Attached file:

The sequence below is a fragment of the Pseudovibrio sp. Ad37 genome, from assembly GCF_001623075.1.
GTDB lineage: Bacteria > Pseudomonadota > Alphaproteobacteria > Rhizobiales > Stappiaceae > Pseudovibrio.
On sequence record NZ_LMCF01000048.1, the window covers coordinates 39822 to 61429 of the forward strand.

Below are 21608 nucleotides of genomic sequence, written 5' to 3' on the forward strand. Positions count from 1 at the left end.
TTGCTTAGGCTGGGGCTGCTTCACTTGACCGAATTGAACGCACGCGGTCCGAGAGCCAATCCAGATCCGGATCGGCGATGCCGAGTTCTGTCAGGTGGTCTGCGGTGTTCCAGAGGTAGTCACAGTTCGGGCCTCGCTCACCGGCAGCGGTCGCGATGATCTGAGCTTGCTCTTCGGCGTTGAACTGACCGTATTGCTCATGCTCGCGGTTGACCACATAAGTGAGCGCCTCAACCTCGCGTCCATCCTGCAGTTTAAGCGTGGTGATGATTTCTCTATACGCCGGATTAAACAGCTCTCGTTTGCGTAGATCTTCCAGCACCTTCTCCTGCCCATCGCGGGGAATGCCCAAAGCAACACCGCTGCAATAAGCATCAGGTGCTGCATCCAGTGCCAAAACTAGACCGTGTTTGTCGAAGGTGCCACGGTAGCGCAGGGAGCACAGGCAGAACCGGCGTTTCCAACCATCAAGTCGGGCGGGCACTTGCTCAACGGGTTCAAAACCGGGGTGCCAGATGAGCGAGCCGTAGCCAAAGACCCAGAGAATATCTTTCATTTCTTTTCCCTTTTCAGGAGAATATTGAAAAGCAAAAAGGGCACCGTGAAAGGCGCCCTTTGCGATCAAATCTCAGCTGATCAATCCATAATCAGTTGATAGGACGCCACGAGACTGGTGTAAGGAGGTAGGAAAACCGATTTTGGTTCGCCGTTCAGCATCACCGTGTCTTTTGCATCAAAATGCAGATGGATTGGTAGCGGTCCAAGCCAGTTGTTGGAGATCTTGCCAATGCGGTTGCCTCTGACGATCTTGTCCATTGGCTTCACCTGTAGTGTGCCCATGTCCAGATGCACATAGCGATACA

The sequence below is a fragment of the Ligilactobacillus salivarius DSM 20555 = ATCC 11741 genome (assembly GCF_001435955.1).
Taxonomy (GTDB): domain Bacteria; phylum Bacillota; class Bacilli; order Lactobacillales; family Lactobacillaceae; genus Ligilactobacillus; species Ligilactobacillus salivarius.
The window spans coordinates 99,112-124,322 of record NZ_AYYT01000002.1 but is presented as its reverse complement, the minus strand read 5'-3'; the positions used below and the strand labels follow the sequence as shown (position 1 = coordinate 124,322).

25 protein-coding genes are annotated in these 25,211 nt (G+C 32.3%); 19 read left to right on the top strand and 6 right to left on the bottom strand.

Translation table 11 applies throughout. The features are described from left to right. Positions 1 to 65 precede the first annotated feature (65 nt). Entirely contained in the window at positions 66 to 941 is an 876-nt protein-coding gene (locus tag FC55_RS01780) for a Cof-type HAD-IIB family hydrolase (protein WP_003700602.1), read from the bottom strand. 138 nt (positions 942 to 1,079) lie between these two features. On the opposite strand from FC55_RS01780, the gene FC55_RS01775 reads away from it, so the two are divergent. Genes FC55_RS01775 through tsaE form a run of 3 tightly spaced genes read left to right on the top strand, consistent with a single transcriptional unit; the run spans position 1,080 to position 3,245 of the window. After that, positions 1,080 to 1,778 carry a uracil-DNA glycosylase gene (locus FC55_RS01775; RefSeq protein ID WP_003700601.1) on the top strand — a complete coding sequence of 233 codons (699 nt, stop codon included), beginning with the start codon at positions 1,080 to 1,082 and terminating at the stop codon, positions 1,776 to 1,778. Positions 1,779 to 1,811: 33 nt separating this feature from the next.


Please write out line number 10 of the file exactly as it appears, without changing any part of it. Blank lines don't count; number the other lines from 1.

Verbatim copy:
Translation table 11 applies throughout. The features are described from left to right. Positions 1 to 65 precede the first annotated feature (65 nt). Entirely contained in the window at positions 66 to 941 is an 876-nt protein-coding gene (locus tag FC55_RS01780) for a Cof-type HAD-IIB family hydrolase (protein WP_003700602.1), read from the bottom strand. 138 nt (positions 942 to 1,079) lie between these two features. On the opposite strand from FC55_RS01780, the gene FC55_RS01775 reads away from it, so the two are divergent. Genes FC55_RS01775 through tsaE form a run of 3 tightly spaced genes read left to right on the top strand, consistent with a single transcriptional unit; the run spans position 1,080 to position 3,245 of the window. After that, positions 1,080 to 1,778 carry a uracil-DNA glycosylase gene (locus FC55_RS01775; RefSeq protein ID WP_003700601.1) on the top strand — a complete coding sequence of 233 codons (699 nt, stop codon included), beginning with the start codon at positions 1,080 to 1,082 and terminating at the stop codon, positions 1,776 to 1,778. Positions 1,779 to 1,811: 33 nt separating this feature from the next.